Before the last election, Labor detailed a suite of policies that Josh Frydenberg said would amount to $387 billion in “new taxes” over the next decade.
Like everything Josh Frydenberg says, this was a lie.
$230 billion of this figure came from Labor’s opposition to the Coalition’s plan to raise the 19% tax bracket threshold from $41,000 to $45,000 from 2022, then flatten tax brackets from 2024 so all taxpayers earning between $45,000 and $200,000 pay a marginal rate of 30%.
The foolishness of locking in tax cuts years in advance is now being rammed home. Labor sensibly said at the time that we should wait to see how the economy was faring to see if we could afford it.
Opposing tax cuts can hardly be described as “new taxes”.
The next largest revenue measure was $57 billion from ending taxpayer funded cash rebates for self-funded retirees with excess franking credits. This does not amount to anyone paying more tax. It just means the tax paid by companies would actually go to the government rather than being handed back as a gift to shareholders who pay no tax (pensioners excluded).
Labor also looked to raise $34bn through changes to superannuation tax concessions including lowering the high income super contribution threshold to $200,000 and lowering the annual non-concessional contributions cap to $75,000.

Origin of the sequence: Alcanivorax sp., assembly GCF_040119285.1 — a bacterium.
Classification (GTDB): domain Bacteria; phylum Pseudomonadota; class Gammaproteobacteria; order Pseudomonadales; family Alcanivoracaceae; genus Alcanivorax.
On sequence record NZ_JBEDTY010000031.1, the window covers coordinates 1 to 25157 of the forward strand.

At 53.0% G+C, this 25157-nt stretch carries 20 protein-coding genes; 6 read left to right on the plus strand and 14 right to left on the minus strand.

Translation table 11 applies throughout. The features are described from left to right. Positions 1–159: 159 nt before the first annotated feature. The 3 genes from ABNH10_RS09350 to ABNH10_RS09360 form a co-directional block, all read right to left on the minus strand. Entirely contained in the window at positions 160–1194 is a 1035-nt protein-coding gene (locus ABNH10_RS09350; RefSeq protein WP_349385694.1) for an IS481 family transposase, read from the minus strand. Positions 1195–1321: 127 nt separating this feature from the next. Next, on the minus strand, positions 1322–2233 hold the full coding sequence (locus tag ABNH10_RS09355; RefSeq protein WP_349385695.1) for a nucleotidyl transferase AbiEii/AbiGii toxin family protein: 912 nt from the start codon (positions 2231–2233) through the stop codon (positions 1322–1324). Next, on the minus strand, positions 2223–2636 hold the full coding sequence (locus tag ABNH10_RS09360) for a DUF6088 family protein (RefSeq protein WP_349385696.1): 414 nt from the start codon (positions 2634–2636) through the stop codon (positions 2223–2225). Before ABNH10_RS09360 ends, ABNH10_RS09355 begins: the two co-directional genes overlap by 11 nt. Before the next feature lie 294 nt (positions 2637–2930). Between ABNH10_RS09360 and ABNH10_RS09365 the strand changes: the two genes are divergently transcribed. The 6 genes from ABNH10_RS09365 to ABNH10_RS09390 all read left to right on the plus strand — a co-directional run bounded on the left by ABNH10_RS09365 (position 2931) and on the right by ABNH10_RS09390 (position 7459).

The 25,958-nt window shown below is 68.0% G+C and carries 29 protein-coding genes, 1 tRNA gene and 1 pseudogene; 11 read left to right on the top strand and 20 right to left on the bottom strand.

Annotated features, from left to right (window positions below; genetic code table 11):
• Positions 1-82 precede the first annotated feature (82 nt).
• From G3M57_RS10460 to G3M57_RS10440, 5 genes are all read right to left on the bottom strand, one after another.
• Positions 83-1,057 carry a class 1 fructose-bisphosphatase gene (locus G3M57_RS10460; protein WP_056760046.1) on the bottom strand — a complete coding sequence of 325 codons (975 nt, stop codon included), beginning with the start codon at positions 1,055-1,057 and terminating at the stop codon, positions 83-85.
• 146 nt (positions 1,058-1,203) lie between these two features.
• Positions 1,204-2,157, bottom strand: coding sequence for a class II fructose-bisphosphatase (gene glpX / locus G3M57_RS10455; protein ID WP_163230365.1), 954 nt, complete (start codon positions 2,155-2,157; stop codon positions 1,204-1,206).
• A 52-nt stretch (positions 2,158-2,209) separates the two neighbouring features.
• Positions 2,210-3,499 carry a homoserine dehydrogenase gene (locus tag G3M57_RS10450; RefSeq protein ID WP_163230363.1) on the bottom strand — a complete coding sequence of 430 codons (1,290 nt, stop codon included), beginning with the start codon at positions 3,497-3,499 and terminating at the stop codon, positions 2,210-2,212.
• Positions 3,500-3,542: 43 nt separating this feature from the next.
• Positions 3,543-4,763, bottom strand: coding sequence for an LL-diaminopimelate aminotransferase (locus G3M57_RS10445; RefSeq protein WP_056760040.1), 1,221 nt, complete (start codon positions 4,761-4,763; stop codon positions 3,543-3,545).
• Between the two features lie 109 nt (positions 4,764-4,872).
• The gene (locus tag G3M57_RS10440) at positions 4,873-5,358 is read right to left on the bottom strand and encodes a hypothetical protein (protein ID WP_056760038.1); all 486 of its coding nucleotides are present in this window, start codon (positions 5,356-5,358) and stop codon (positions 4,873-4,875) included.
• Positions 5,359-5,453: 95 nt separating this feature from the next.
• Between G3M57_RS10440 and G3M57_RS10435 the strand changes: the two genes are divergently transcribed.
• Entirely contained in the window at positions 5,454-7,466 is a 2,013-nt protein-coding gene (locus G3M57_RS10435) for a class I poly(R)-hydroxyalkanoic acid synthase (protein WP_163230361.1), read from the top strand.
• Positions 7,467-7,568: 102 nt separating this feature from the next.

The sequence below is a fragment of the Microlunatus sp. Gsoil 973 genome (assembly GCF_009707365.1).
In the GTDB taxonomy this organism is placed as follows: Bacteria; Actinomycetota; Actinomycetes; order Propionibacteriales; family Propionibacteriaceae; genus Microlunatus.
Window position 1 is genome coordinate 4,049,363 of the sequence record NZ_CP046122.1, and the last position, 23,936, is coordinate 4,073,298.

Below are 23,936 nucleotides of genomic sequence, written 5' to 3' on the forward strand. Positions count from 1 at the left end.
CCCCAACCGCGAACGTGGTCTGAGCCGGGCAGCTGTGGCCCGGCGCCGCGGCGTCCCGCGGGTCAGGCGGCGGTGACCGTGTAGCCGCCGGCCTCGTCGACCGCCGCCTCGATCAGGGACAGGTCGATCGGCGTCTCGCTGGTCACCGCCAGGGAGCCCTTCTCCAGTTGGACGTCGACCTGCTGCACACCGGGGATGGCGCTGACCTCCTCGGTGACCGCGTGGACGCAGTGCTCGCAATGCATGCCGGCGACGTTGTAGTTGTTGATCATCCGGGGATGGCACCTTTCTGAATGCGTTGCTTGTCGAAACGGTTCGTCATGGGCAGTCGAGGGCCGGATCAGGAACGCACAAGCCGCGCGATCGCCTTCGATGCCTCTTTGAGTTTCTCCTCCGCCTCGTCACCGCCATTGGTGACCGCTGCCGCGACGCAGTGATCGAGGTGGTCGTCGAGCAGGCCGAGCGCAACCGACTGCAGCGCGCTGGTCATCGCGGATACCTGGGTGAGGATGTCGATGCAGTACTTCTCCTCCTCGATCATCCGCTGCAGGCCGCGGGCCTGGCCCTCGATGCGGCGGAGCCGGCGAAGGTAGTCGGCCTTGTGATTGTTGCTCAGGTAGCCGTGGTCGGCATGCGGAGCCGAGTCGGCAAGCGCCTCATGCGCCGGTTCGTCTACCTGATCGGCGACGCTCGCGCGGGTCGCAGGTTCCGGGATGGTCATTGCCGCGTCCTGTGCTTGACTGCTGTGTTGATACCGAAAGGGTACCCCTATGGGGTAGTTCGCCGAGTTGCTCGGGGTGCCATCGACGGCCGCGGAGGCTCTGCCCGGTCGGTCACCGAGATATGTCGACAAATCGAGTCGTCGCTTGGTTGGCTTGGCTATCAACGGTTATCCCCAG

An end to negative gearing for existing properties – the ability to claim a tax deduction from a loss-making investment property (grandfathered so existing investors are not impacted) – and halving the capital tax gains concession from 50% to 25% for assets purchased after 1 January 2020, would have raised another $31 billion. Negative gearing deductions would still apply to new properties thus helping to encourage construction.
Labor wanted to raise $27 billion by imposing a standard minimum 30% tax rate on discretionary/family trust distributions, which are often used by wealthy Australians to minimise their tax. You would be hard pressed to find a Coalition politician who does not use this tax loophole.
Another $6.5 billion would be raised by extending Abbott’s deficit levy, effectively increasing the top marginal rate to 47%.
Capping deductions for accountants’ fees and managing tax affairs would raise another $2 billion. It is particularly galling to see very wealthy people pay accountants millions to reduce their taxable income to nothing.
These were all responsible suggestions aimed at getting rich people to pay their share – something that will never happen under a Coalition government.
You can be certain that, when we come out the other side of this crisis, it will be the little people who will be hit again with austerity measures and attacks on welfare whilst the wealthy will have all their loopholes fiercely protected.
Or we can vote Labor.
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